Suzette Kimball Confirmed as USGS Director
Suzette Kimball, longtime acting director of the U.S. Geological Survey (USGS) (since February 2013), was formally confirmed as the full director in one of the final acts before Congress left town for the Christmas holiday recess. The Senate Floor Proceedings read: “Cal. #383, Suzette M. Kimball, of West Virginia, to be Director of the United States Geological Survey.”

In its 2007-17 strategy the USGS is shifting away from a traditional academic framework toward big questions, as Kimball described in a May interview with E&E News: “An important role for scientists in this day and age is to be able to forecast the big questions where we have gaps in scientific knowledge we need to fill in and to be able to do it now before the question becomes a crisis,” she said.

Kimball’s background includes environmental sciences, coastal processes, geology and geophysics from the University of Virginia, Ball State University and the College of William & Mary.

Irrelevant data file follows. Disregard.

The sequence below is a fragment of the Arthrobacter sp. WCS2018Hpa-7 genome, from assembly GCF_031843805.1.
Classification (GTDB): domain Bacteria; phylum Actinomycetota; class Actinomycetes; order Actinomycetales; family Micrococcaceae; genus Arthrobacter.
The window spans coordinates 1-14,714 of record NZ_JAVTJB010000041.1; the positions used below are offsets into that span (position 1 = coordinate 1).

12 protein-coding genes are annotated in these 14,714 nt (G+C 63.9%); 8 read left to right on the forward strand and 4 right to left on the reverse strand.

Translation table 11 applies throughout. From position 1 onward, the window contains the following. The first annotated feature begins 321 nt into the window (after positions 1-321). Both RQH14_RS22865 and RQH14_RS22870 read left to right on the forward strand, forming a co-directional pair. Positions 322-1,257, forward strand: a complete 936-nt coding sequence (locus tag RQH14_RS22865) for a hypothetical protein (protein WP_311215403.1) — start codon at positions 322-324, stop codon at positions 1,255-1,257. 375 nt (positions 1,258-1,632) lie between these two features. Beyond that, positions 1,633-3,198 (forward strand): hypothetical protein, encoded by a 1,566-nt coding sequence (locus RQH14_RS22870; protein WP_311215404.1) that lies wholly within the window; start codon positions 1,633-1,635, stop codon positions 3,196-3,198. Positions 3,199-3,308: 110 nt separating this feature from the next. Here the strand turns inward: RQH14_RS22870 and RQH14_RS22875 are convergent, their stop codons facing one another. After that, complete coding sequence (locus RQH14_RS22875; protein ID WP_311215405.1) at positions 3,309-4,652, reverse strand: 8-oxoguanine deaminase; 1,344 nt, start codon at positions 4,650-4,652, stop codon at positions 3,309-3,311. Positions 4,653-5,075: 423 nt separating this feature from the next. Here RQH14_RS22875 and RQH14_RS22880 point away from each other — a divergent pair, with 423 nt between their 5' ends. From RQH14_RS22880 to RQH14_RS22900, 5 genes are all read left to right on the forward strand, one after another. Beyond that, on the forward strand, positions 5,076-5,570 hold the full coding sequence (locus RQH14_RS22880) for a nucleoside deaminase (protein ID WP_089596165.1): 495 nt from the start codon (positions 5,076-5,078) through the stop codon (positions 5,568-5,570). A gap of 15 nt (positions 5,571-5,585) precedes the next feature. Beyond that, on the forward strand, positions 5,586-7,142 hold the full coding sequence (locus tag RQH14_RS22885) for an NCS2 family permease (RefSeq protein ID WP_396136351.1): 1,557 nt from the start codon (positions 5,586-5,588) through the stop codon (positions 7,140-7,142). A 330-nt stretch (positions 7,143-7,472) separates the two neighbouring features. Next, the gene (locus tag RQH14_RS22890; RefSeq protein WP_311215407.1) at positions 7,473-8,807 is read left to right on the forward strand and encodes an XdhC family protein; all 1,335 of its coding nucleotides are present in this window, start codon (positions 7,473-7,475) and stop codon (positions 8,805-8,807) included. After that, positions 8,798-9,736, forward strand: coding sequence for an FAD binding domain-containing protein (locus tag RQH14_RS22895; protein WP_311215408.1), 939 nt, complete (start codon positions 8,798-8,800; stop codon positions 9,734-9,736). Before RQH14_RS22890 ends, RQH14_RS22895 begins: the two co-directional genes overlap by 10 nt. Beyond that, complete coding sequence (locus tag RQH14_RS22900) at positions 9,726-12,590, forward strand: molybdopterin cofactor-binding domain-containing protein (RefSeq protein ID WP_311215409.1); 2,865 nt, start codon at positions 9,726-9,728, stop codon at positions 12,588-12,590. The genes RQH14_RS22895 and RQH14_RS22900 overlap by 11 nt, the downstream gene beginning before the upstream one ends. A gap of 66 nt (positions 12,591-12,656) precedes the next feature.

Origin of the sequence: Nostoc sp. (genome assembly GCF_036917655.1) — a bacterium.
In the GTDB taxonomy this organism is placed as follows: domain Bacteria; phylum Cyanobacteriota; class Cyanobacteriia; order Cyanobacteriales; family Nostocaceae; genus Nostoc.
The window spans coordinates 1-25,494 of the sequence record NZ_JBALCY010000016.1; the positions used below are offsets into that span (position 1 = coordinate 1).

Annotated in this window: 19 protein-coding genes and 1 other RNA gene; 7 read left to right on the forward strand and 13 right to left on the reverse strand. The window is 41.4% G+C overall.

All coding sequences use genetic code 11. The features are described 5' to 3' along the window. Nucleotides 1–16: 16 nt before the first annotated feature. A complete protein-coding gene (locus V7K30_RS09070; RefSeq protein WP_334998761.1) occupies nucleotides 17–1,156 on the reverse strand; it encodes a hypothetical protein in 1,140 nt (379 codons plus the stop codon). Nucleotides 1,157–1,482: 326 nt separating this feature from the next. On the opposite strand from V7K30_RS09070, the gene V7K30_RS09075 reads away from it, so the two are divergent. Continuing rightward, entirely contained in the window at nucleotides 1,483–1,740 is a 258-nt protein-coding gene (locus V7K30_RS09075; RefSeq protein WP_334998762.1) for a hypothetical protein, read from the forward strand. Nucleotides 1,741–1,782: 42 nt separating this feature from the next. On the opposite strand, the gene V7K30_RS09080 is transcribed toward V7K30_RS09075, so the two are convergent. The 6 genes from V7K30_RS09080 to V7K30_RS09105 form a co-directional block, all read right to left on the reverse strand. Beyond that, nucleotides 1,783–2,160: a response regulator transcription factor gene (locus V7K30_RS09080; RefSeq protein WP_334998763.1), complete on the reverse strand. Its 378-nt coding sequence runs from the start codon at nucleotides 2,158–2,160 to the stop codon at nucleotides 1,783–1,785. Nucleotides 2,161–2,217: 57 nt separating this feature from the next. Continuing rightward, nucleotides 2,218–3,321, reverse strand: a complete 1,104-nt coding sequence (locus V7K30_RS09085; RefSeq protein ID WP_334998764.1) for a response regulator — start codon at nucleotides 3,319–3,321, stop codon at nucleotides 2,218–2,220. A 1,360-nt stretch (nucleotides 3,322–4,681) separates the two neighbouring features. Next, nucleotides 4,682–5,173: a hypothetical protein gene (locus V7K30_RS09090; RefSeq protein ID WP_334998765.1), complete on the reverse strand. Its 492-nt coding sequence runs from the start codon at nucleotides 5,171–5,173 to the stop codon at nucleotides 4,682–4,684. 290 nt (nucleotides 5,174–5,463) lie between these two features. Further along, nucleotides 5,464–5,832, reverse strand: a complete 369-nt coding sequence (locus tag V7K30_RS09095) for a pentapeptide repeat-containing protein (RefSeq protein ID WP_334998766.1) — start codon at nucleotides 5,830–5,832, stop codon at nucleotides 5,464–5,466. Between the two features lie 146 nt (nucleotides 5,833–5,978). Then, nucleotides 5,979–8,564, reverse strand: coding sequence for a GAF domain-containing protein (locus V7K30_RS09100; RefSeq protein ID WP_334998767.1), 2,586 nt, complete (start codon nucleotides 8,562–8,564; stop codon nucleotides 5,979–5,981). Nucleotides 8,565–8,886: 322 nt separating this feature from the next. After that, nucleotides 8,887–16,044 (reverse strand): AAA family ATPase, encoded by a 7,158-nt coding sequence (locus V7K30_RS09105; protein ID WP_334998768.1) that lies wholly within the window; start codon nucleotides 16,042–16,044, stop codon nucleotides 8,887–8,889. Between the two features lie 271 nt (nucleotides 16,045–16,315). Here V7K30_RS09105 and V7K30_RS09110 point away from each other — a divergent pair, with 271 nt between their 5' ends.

GRMF Releases EOI for Ethiopia; Three Companies to be Short-Listed (due Jan. 8)
The Consultancy for Geothermal Risk Mitigation Facility (GRMF) has released a Call for Expression of Interest for Application Assistance for the Geological Survey of Ethiopia (GSE). A note from U.S.-East Africa Geothermal Partnership (EAGP) invites eligible experts and companies to express interest in being shortlisted, with three to be chosen for submitting proposals.

Possible areas of assistance to GSE for this project may include site selection for application; writing of Surface Study Plan or Drilling Plan; development of business plan for project; design of financing plan and statements on financial capabilities; and more.

Please view the full PDF for more information on this opportunity. From EAGP: “Additional information and clarifications may be requested from the following email address: csmith@usea.org. Responses to inquires will be posted on the EAGP website at http://www.usea.org/program/EAGP. Questions should not be submitted later than December 30, 2015. Expressions of interest and the associated documentation in English must be delivered by 5:00pm Pacific Daylight Time on January 8, 2016 to EAGP.”